Monday, September 13, 2021

The ruling class of religion. . .

Listening to the coverage of the recent Southern Baptist Convention is really rather humorous.  An already clearly conservative denomination was in a bit of a tussle with more conservative forces within that group.  The end result was that the more conservative candidate lost and a slightly less conservative won.  It was an unexpected loss for those who had been trying to shore up the SBC's seeming ventures into a more moderate or less conservative stance.  Even in the SBC, the more conservatives are the outsiders.  But that is how it has been for a very long time.

In nearly every denomination, the ruling class moves in a less conservative direction -- even if that is marked in degrees.  In nearly every church body you can name, the forces more in the middle are in control.  That is certainly true for Rome.  Pope Francis is less conservative than Pope Benedict -- everyone knows this.  But he is not quite the liberal or progressive that the synodal forces in Germany are and he is not likely to ordain women or open the door to LGBTQQIP2SAA forces.  He is a slightly left of center centrist.  The muddy middle as some would put it.  As vocal as the conservatives in the Roman Catholic Church are, they are in the minority and nowhere near the halls of power.  

It is true for Missouri as well.  Though some love to paint Pres. Harrison as a right winger, he stands largely within the vast center of Missouri.  Conservatives have influence but they do not have a lock on power.  No matter Herman Otten or United Lists, Missouri's ruling class (especially considering the District Presidents) is slightly right of center but still rather in the broad center of our denomination and its history.  It is a truism for most denominations and it is certainly true for the Missouri Synod.  Missouri's leadership is very conservative in comparison to the ELCA but looking at Missouri's history that would not be a fair description.

In the ELCA, the ruling class is decidedly left wing.  It is not mainstream or middle of the road or even slightly left of center.  In the ELCA conservatives are persona non grata and they have no voice or vote anywhere.  Take, as example, the ELCA Presiding Bishop's post about the SCOTUS ruling in Fulton v. City of Philadelphia:

​As children of God, we give thanks for all of the LGBTQIA+ people who experience God's calling to the holy work of parenting. In particular response to the June 17 Supreme Court ruling on Fulton v. City of Philadelphia, the ELCA stands with our LGBTQIA+ siblings in Christ and reaffirms our commitment to equal protection, opportunities and responsibilities under the law (Human Sexuality: Gift and Trust, p. 33).

Children and youth in the child welfare system are among the most vulnerable members of our society, and a disproportionate number of young people in the child welfare system are LGBTQIA+ and in need of compassionate and supportive homes. Our concern as disciples of Christ is for their best interests. This includes recognizing and affirming the vocation of LGBTQIA+ people as parents and foster parents.

Each of us can respond through ongoing education and action in support of LGBTQIA+ people, including those who are called to provide loving care for children, and through compassionate care for our most vulnerable children and youth.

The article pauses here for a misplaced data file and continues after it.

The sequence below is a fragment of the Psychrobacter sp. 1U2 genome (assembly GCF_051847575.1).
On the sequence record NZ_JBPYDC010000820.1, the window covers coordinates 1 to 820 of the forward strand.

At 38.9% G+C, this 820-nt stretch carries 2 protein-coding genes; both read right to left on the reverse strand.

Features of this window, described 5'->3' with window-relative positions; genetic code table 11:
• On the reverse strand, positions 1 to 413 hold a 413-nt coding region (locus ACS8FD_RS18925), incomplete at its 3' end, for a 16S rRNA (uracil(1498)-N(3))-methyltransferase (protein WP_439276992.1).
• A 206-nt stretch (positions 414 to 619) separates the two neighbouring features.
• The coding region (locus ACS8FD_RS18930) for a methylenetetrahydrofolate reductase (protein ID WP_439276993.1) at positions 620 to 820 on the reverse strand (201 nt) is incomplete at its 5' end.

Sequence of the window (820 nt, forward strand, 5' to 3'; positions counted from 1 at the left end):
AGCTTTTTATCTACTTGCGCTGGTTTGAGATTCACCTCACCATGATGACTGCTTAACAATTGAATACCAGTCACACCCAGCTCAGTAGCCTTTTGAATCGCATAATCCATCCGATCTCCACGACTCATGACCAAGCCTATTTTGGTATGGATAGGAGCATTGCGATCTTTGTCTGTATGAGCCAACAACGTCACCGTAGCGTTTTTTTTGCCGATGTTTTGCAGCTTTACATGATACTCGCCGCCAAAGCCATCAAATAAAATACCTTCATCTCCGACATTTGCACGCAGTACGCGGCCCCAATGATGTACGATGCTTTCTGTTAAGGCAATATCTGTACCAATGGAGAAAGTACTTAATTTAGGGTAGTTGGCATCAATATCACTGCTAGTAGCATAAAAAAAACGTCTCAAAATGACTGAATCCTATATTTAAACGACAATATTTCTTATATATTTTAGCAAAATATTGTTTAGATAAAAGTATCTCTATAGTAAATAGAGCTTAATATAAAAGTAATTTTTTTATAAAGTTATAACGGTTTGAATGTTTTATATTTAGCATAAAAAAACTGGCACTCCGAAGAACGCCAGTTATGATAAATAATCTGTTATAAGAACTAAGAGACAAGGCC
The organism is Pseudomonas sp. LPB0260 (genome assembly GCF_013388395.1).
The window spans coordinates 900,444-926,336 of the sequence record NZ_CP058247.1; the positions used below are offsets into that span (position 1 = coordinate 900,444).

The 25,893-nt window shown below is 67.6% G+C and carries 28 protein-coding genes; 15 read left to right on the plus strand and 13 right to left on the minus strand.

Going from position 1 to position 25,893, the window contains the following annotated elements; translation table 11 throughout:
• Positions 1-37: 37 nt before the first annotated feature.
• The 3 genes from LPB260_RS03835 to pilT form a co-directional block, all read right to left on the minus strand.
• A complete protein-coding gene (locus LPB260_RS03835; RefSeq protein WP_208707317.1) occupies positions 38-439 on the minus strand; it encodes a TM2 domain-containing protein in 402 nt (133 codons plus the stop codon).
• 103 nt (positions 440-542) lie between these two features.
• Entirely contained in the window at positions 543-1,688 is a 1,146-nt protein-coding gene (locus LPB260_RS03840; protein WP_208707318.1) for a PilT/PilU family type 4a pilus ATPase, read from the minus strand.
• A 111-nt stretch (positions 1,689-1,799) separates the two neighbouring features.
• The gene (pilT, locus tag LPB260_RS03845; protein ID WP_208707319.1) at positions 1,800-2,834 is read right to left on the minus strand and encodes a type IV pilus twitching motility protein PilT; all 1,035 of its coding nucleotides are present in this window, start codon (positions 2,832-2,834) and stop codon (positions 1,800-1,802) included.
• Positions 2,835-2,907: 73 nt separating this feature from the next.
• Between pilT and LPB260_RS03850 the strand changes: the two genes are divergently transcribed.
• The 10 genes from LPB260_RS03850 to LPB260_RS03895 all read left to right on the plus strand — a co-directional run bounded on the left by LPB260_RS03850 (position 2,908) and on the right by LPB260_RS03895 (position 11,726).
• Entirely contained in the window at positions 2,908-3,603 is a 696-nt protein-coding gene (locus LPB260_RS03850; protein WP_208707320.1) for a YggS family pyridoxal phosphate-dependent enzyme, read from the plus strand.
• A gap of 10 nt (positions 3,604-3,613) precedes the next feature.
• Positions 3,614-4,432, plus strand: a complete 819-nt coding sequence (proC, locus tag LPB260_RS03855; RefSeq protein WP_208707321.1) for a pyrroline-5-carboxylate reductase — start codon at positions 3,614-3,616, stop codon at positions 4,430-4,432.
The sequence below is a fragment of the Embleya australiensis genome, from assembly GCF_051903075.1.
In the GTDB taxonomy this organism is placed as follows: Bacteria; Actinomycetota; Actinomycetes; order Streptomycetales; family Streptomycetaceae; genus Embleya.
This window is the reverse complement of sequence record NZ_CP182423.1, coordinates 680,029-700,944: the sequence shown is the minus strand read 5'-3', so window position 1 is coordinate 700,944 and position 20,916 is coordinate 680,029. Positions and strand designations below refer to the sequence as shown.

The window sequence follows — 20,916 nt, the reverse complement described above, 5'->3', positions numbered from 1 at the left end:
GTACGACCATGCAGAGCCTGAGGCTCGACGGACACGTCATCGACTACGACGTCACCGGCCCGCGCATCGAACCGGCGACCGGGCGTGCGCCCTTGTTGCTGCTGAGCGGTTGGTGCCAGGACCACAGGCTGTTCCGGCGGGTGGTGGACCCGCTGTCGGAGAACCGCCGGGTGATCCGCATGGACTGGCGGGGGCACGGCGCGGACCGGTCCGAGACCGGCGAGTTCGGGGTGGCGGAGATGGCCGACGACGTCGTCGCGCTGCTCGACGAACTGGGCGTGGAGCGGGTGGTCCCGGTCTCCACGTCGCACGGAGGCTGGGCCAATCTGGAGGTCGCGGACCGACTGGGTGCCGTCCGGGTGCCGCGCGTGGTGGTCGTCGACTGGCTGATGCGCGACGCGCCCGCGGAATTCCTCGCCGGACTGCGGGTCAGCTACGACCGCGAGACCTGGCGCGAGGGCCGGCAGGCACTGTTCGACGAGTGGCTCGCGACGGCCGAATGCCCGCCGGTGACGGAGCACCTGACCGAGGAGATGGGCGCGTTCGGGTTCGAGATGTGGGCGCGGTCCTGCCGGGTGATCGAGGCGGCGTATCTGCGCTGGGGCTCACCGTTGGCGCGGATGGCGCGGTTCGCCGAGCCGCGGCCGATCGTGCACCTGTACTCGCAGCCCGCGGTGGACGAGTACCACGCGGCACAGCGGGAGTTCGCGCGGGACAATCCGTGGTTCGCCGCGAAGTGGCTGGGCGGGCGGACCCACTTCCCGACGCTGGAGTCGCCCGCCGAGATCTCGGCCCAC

There is nowhere where the ruling class of any Christian church body lies in the hands of very conservative people.  It is a matter of degree and moves from moderate to the left wing but where is there any place where conservatives constitute the ruling class of leadership?  Yet the media and the perception is that the main enemy of Christianity is the crazed and blood thirsty mob of conservatives out to win at all costs.  Where is that the case?  There are nominal forays into leadership by conservatives but the ruling class of the Christian religion is securely in the hands of those from slightly right of center to fully on the left fringe.  The media simply cannot see this and treats every conservative voice as a threat, the voice of the devil.  Look at the way outspoken conservative voices are treated in comparison with outspoken liberal voices.  Yet the reality is that the more conservative forces within Christianity tend to account for more conversions, a higher attendance rate, and a more resilient membership.  However, the media and the ruling class of most denominations view conservative voices with deep suspicion and tend to label them as dangerous to the health and future of the faith.


John Joseph Flanagan said...

How troubling that we have to look at Christian church bodies as conservative or liberal, generally Left or right. In the matter of the faith and the teachings of Jesus, the way we are to live is as Christians or followers of the Lord. We must learn to be much tougher tha we are at present, ELCA is not merely liberal, it is apostate and heretical, and we should have nothing to do with them. To compromise the Faith by attempting some kind of dialogue is useless, Only separation is the solution.

Carl Vehse said...

John Joseph Flanagan said... "How troubling that we have to look at Christian church bodies as conservative or liberal, generally Left or right."

Yes indeed! It is troubling!! Especially when "liberal" and "Left" include the advocacy, support, and participation in such actions as anti-Christianity, treason, sedition, murder-by-abortion, euthanasia, violence, lawlessness, racism, sexual perversions of every description, socialism, communism, and class warfare.

No orthodox Christian church bodies should condone or allow such liberal or Leftist activities by their leaders or congregations.